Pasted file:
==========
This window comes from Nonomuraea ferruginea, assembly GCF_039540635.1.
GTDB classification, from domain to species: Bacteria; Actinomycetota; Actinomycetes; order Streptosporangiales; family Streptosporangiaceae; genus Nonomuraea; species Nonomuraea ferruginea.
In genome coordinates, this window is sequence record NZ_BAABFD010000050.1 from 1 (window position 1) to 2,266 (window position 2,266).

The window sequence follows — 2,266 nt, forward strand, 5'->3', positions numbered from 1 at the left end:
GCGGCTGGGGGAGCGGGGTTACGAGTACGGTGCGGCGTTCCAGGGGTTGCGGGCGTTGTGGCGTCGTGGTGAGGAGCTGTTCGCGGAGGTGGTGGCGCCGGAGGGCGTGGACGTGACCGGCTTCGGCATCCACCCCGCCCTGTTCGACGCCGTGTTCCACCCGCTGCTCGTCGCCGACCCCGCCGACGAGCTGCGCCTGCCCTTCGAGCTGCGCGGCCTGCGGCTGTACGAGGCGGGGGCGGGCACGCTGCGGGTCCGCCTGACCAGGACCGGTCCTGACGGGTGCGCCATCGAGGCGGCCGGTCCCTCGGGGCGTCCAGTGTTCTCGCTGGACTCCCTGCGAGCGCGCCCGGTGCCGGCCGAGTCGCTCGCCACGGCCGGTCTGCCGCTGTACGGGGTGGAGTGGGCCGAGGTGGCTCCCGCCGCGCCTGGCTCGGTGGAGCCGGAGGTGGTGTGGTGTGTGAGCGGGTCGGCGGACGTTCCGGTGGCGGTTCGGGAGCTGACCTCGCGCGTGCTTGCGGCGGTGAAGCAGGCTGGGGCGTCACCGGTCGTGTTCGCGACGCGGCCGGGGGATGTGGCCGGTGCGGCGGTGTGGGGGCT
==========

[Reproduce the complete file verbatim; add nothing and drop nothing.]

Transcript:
This window comes from Nonomuraea ferruginea, assembly GCF_039540635.1.
GTDB classification, from domain to species: Bacteria; Actinomycetota; Actinomycetes; order Streptosporangiales; family Streptosporangiaceae; genus Nonomuraea; species Nonomuraea ferruginea.
In genome coordinates, this window is sequence record NZ_BAABFD010000050.1 from 1 (window position 1) to 2,266 (window position 2,266).

The window sequence follows — 2,266 nt, forward strand, 5'->3', positions numbered from 1 at the left end:
GCGGCTGGGGGAGCGGGGTTACGAGTACGGTGCGGCGTTCCAGGGGTTGCGGGCGTTGTGGCGTCGTGGTGAGGAGCTGTTCGCGGAGGTGGTGGCGCCGGAGGGCGTGGACGTGACCGGCTTCGGCATCCACCCCGCCCTGTTCGACGCCGTGTTCCACCCGCTGCTCGTCGCCGACCCCGCCGACGAGCTGCGCCTGCCCTTCGAGCTGCGCGGCCTGCGGCTGTACGAGGCGGGGGCGGGCACGCTGCGGGTCCGCCTGACCAGGACCGGTCCTGACGGGTGCGCCATCGAGGCGGCCGGTCCCTCGGGGCGTCCAGTGTTCTCGCTGGACTCCCTGCGAGCGCGCCCGGTGCCGGCCGAGTCGCTCGCCACGGCCGGTCTGCCGCTGTACGGGGTGGAGTGGGCCGAGGTGGCTCCCGCCGCGCCTGGCTCGGTGGAGCCGGAGGTGGTGTGGTGTGTGAGCGGGTCGGCGGACGTTCCGGTGGCGGTTCGGGAGCTGACCTCGCGCGTGCTTGCGGCGGTGAAGCAGGCTGGGGCGTCACCGGTCGTGTTCGCGACGCGGCCGGGGGATGTGGCCGGTGCGGCGGTGTGGGGGCT